In some of the most frequently-used tax havens like Bermuda, the Cayman Islands, and Ireland, U.S. companies reported tens of billions of dollars of profit despite having few employees, according to an analysis by the Institute on Taxation and Economic Policy. In 2019, for example, U.S. companies reported $30.7 billion in profits in Bermuda, which accounts to about $36 million per employee there. The status quo allows multinationals “to use accounting gimmicks to report complete nonsense to their tax authorities,” says Steve Wamhoff, the director of federal tax policy at the Institute on Taxation and Economic Policy.
Both the E.U. and U.S. have tried to rein in profit-shifting, knowing it was costing them billions of dollars, but no significant progress was made until the global minimum tax agreement in 2021. At the time, the OECD hailed the agreement as “ground-breaking” because it made it much easier for countries to force companies to comply. Essentially, the countries signing on agreed to set a floor so that multinational corporations would pay a tax of at least 15% in each jurisdiction where they operated. If a jurisdiction where a multinational corporation is located doesn’t tax that company 15%, the agreement makes it possible for other countries to collect that revenue.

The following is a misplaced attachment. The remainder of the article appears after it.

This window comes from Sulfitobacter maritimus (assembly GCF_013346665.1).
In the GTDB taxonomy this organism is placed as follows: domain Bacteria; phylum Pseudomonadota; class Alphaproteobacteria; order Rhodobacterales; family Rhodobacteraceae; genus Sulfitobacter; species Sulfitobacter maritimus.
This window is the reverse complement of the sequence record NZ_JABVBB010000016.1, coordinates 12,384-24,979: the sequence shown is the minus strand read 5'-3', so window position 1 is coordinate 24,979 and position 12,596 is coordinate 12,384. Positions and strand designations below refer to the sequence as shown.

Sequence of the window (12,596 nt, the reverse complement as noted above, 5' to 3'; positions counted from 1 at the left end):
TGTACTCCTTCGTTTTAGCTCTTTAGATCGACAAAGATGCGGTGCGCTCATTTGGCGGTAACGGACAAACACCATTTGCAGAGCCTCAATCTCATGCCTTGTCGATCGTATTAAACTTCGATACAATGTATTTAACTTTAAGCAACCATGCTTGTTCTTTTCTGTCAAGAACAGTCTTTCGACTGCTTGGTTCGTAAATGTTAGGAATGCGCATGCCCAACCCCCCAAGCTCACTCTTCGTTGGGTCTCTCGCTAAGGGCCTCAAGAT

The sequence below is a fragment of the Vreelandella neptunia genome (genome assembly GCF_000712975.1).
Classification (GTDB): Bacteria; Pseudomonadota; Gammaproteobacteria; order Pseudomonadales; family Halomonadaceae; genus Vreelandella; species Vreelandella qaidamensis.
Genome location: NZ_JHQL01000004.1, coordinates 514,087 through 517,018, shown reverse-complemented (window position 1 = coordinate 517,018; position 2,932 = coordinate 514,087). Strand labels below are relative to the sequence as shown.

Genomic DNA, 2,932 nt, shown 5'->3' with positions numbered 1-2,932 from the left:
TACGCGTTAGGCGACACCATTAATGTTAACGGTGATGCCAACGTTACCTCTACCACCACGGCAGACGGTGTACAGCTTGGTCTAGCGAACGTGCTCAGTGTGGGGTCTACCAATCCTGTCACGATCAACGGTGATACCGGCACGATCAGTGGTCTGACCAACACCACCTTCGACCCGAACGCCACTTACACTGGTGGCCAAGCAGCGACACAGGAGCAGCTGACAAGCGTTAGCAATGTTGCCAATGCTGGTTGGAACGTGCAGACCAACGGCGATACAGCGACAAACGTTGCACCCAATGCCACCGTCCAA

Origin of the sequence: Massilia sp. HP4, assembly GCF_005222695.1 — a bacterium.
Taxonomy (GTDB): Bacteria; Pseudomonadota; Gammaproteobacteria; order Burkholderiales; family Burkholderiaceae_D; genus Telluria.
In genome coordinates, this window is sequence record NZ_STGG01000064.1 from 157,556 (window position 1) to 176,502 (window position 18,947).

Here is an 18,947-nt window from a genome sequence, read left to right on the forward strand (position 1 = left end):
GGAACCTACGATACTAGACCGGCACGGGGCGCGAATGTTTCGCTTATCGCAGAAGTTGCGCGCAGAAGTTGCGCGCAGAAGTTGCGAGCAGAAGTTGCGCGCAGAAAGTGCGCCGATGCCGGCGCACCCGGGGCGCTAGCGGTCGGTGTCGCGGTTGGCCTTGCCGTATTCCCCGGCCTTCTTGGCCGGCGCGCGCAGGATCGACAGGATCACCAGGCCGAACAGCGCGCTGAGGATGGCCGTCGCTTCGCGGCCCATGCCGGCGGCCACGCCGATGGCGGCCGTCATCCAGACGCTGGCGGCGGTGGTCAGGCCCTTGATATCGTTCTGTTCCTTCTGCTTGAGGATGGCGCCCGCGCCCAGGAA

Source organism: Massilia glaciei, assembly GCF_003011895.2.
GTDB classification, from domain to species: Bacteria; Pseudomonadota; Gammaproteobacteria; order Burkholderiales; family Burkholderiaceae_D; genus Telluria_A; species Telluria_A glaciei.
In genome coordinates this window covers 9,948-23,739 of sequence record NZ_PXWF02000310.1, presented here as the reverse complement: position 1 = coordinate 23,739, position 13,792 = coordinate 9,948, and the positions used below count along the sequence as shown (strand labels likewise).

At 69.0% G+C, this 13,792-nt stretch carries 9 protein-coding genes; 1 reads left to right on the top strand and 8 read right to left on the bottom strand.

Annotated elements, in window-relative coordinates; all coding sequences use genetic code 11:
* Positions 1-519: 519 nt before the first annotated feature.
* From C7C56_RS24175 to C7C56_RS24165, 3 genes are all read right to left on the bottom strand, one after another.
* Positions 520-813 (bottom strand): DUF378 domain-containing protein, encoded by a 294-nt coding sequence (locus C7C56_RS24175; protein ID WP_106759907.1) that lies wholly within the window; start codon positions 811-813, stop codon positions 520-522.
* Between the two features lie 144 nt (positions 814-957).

“It’s a very well-designed mousetrap,” says Mike Kaercher, senior attorney advisor at the Tax Law Center at NYU.
There are some obstacles to effectively implementing the agreement—the key one being that every participating country has to ratify it and the U.S., one of the agreement’s biggest promoters, has not yet announced any plans to do so.
What’s more, the rule allowing participating countries to collect minimum taxes not collected by not-participating countries is temporarily suspended until at least 2026 to allow room for adoption—and, Zucman says, there is some concern that this suspension will be extended indefinitely.
Further still, in July 2023, the OECD clarified that the global minimum agreement doesn’t apply to certain tax credits, like those offered by the Inflation Reduction Act. Part of the Inflation Reduction Act allows for tax credits to be transferable, meaning a green energy firm can receive a tax credit and then sell it to another company, allowing the green energy firm to get much-needed cash and a multinational firm to get a significant break on its 15% minimum tax rate.
While for decades there was a race to the bottom between the many countries lowering their tax rates to invite foreign companies to move their profits there, now, there’s going to be a global-subsidies race targeting green energy producers, Zucman argues.
“Worryingly, the global minimum corporate tax agreement does not address this form of tax competition, and in fact legitimizes it,” Zucman and his co-authors write.
Of course, there is a positive to this new form of tax avoidance; it encourages companies to invest in green energy. But this still risks exacerbating inequality in the countries where the companies are actually operating. It could help boost the after-tax profits of shareholders at the expense of everyone else.